US 3889625 A
A connection for securing the control cable of a remotely controlled electric trolling motor to the drive wheel of the remote control unit. A connection post is pivotally mounted offset from the pivot axis of the wheel and is equipped with a radial slot and an axial bore for receiving the L-shaped end of the control cable. A pin transacting the radial slot above the cable securely retains the cable end in the slot and bore.
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Description (OCR text may contain errors)
United States Patent Roller et al.
1 1 CONTROL CABLE CONNECTION FOR AN ELECTRIC TROLLING MOTOR  Inventors: William G. Roller, Purdy, Mo.;
Emery L. West, Oklahoma City,
 Assignee: William G. Roller, Purdy, M0.
 Filed: Oct. 1, 1973 21 Appl. No.: 402,289
 US. Cl 115/18 E; 74/501 R; 114/153  Int. Cl B63h 21/26  Field of Search ..115/18 E, 18 A, 18 R; 114/144 R, 144 A, 153; 74/484, 487, 489,
 References Cited UNITED STATES PATENTS Yarbrough 115/18 R June 17, 1975 5/1966 Fernberg 74/501 R 8/1971 Harris 115/18 E Primary ExaminerTrygve M. Blix Assistant Examiner-Charles E. Frankfort Attorney, Agent, or Firm-Lowe, Kokjer, Kircher, Wharton & Bowman  ABSTRACT A connection for securing the control cable of a remotely controlled electric trolling motor to the drive wheel of the remote control unit. A connection post is pivotally mounted offset from the pivot axis of the wheel and is equipped with a radial slot and an axial bore for receiving the L-shaped end of the control cable. A pin transacting the radial slot above the cable securely retains the cable end in the slot and bore.
4 Claims, 5 Drawing Figures CONTROL CABLE CONNECTION FOR AN ELECTRIC TROLLING MOTOR BACKGROUND AND SUMMARY OF THE INVENTION This invention relates to a connection for the control cable of an electric trolling motor of the remote control type. More particularly, the invention relates to a method and apparatus for securely connecting the remote control cable to the driving wheel that is rotated by the cable to change the direction of travel of the boat.
In recent years. fishermen have come to rely on an electric outboard motor, generally known as trolling motor," for boating noiselessly through water without alarming wary fish. Power for such motors is commonly supplied by a direct current voltage source, such as a wet cell DC battery, carried aboard the boat.
Electric trolling motors of this type characteristically fall into one of two catagoricsa hand operated model and a remote control model. Each type of trolling motor includes an elongate shaft having a watertight DC motor equipped with a propeller on the work shaft. Electrical leads from the motor extend up through'thc elongate shaft and are ultimately connected to the necessary switching mechanism to control on-off operation and/or variable speed control of the motor. In the hand operated model, directional control is accomplished by rotatably turning a hand lever attached to the top of the elongate shaft. The second type of trolling motor, to which this invention particularly relates, is commonly referred to as a remote control or foot operated trolling motor and enables the fisherman to have free use of his hands since directional control of the motor as well as on-off operation and/or variable speed control is accomplished by the foot acting on a pedal lever which has the necessary switch and any speed control associated therewith.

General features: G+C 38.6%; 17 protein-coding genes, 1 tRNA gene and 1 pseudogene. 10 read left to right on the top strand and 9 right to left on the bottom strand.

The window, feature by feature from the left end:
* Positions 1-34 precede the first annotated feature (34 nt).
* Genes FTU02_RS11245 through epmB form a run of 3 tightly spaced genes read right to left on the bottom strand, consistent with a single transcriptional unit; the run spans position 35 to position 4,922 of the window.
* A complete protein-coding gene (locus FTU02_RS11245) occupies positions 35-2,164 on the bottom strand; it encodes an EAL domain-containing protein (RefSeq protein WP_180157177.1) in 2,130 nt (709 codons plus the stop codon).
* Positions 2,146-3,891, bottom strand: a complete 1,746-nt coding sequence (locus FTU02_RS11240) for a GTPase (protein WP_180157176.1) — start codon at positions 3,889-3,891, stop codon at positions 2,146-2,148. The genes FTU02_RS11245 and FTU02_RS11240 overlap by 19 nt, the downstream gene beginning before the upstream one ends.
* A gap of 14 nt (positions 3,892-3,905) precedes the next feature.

Directional control for a remote control trolling motor is conventionally accomplished by extending or retracting a drive cable connected to a centrally pivoted pedal lever. Such action is achieved when the operator alternately depresses the upper portion of the pedal as with the toe of the foot or depresses the lower portion of the pedal as with the heel'of the foot. The opposite end of the control cable is connected to a drive wheel or drum which in turn is geared or otherwise coupled to the elongate shaft of the trolling motor. Extension or retraction of the control cable thu's rotatably moves the drive wheel and such rotation is imparted to the elongate shaft to change the direction of the propulsion unit in the water. With this means of control, it is desirable that the drive wheel be larger in diameter than the elongate shaft so that a small angular movement of the drive wheel causes a much larger angular movement of the elongate shaft.